The CyaSSL embedded SSL library is a lightweight SSL library written in ANSI C and targeted for embedded and RTOS environments, primarily because of its small size, speed, and feature set. It is commonly used in standard operating environments and cloud services as well because of its royalty-free pricing and excellent cross platform support. CyaSSL supports industry standards up to the current TLS 1.2 and DTLS 1.2 levels, is up to 20 times smaller than OpenSSL, and offers progressive ciphers such as HC-128, RABBIT, and NTRU.
Gnash is a Flash movie player and Web browser plugin for Firefox, Mozilla, Konqueror, and Opera. Gnash supports many SWF v7 features and ActionScript3 classes. Gnash supports the majority of Flash opcodes up to SWF version 7, and a wide sampling of ActionScript classes for SWF version 8.5. Gnash also runs on many GNU/Linux distributions, embedded GNU/Linux, FreeBSD, NetBSD, OpenBSD, non x86-processors, and 64-bit architectures. There is also a standalone player for GNOME or KDE based desktops.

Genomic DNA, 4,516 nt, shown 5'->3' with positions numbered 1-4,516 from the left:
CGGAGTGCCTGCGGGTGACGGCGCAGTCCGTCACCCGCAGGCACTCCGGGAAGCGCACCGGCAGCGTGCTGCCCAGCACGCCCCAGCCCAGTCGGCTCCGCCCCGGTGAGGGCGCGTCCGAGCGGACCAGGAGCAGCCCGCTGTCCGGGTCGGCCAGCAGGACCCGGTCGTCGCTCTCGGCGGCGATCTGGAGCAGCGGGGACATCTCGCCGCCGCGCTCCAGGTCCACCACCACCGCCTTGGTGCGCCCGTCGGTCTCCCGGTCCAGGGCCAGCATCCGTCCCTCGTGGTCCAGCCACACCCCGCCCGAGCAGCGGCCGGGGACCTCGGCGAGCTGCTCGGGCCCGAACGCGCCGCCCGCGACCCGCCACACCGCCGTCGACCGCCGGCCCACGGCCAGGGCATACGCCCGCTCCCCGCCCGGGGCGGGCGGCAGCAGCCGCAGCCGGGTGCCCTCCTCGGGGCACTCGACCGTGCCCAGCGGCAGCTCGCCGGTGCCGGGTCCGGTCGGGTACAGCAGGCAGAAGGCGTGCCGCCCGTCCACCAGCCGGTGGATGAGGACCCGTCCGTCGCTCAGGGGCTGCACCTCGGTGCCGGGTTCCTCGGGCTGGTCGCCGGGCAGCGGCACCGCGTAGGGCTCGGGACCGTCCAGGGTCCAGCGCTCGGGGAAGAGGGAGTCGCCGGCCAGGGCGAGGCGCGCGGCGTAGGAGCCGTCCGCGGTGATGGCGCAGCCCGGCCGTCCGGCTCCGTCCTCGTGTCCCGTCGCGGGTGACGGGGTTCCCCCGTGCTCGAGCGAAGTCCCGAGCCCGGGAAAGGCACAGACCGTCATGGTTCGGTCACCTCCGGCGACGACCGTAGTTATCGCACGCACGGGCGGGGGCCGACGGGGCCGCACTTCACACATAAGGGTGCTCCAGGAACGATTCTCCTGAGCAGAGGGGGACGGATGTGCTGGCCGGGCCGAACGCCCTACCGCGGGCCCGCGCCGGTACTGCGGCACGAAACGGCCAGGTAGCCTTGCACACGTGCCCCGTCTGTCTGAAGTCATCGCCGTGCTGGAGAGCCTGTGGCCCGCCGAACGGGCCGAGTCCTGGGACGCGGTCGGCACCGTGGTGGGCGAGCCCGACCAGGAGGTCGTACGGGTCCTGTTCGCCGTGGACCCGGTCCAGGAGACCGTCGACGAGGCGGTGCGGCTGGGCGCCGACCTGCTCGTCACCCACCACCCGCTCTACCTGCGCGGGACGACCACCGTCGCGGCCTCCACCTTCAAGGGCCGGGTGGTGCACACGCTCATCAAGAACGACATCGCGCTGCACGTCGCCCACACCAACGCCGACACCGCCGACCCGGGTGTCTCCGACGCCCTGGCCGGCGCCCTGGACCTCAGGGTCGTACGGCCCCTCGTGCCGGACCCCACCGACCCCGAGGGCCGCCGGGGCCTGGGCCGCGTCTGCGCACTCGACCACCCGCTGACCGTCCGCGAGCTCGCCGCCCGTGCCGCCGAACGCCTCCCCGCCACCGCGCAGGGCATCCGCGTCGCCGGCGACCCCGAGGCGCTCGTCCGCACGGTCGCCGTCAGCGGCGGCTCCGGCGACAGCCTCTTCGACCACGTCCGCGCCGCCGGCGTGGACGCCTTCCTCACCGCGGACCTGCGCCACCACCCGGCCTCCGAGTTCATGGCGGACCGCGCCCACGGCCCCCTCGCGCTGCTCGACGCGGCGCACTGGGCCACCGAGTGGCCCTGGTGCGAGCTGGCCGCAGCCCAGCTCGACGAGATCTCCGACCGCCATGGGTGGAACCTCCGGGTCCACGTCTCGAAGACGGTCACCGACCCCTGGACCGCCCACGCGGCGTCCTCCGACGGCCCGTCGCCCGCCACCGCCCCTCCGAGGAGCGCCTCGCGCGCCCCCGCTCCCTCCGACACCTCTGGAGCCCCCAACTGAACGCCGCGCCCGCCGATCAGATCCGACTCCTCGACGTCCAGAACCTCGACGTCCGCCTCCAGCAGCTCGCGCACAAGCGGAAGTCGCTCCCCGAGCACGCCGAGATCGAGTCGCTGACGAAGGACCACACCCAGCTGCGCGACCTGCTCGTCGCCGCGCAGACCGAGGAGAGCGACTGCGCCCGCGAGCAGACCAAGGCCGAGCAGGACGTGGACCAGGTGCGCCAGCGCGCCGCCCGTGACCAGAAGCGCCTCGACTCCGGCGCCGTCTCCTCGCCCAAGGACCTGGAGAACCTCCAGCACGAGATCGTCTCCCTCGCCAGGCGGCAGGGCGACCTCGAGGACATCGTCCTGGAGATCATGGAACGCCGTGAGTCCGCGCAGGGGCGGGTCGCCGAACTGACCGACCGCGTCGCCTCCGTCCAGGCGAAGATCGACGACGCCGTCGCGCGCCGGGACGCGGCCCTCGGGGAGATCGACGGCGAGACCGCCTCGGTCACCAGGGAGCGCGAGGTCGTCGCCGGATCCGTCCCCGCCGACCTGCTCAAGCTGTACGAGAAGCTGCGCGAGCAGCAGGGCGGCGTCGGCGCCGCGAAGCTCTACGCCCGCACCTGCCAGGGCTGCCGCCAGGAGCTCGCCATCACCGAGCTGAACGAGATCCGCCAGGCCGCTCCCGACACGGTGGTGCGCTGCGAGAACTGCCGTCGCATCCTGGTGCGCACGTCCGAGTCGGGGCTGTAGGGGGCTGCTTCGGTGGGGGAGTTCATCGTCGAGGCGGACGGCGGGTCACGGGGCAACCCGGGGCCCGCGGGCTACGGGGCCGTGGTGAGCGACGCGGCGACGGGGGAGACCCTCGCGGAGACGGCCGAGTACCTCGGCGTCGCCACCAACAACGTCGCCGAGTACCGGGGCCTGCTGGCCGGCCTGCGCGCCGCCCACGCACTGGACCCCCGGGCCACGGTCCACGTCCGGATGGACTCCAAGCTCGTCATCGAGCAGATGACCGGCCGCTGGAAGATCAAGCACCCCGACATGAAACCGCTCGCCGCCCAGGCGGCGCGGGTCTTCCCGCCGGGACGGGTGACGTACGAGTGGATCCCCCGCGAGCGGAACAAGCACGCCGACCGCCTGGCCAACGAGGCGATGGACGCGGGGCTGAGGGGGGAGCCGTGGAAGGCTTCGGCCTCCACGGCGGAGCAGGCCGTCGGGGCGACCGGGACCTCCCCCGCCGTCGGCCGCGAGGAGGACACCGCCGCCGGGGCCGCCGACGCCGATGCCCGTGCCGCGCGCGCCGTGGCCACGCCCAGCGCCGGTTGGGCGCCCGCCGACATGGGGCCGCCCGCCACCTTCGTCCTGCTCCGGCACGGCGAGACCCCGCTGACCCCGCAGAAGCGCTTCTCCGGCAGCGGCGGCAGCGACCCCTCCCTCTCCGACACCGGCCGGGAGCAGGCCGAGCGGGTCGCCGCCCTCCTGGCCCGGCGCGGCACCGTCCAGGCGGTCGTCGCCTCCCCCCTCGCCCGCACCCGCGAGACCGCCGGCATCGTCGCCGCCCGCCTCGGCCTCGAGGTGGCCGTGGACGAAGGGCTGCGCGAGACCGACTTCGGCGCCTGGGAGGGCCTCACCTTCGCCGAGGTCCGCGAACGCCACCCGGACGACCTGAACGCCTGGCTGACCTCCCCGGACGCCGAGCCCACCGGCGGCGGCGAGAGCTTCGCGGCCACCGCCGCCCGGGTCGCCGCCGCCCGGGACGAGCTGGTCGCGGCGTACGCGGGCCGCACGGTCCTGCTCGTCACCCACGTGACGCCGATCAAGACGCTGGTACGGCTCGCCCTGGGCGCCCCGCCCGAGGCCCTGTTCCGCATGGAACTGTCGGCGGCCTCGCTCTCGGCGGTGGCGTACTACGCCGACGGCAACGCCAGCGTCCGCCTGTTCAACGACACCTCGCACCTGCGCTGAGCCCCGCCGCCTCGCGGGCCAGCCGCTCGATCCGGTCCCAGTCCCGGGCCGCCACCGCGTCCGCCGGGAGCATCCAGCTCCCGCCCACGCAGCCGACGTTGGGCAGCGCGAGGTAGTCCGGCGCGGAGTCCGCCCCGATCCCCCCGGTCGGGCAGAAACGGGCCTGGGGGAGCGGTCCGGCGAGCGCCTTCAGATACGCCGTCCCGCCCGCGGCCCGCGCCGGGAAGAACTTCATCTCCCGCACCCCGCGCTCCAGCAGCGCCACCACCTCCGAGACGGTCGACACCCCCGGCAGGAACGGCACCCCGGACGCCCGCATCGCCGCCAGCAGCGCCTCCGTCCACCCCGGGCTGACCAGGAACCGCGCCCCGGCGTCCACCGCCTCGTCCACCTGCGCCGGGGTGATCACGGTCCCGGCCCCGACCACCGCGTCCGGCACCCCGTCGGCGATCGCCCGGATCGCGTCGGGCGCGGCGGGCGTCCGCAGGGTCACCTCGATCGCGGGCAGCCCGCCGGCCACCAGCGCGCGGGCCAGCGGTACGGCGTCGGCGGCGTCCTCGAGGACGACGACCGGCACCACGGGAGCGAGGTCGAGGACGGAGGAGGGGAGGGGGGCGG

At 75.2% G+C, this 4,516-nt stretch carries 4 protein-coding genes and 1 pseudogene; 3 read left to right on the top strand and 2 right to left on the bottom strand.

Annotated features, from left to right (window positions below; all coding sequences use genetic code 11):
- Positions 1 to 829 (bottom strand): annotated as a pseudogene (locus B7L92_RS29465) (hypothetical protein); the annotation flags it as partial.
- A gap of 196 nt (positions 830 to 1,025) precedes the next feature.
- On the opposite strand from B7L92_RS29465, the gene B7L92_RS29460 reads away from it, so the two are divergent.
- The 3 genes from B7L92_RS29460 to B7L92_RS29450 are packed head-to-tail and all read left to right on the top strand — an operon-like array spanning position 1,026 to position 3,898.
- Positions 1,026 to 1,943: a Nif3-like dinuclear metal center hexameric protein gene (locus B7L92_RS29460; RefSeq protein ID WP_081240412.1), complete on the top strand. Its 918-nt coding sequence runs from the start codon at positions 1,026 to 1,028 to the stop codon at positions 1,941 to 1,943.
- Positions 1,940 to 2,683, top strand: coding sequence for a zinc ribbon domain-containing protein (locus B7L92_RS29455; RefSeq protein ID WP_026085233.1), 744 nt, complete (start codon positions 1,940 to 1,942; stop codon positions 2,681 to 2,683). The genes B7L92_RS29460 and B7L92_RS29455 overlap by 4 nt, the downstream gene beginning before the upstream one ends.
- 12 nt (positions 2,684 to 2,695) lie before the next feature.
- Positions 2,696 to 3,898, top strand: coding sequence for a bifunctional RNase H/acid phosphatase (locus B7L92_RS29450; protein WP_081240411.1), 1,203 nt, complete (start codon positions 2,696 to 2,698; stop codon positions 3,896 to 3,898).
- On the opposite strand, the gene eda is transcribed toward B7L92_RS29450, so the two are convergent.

C-Dogs SDL is a port of the old DOS arcade game C-Dogs to modern operating systems. C-Dogs is an arcade shoot-em-up which lets players work alone or co-operativly during missions, and against each other in the "dogfight" deathmatch mode. The original DOS version of C-Dogs came with several built in missions and dogfight maps, and this version is no exception. The author of the DOS version of C-Dogs is Ronny Wester.
PhysicsFS is a library to provide abstract access to various archives. The programmer defines a "write directory" on the physical filesystem. No file writing done through the PhysicsFS API can leave that write directory, for security. For file reading, the programmer lists directories and archives that form a "search path". Once the search path is defined, it becomes a single, transparent, hierarchical filesystem. This makes for easy access to ZIP files in the same way as you access a file directly on the disk, and it makes it easy to ship a new archive that will override a previous archive on a per-file basis. Symbolic links can be disabled, for added safety. Finally, PhysicsFS gives you a platform- abstracted means to determine if CD-ROMs are available, the user's home directory, where in the real filesystem your program is running, etc.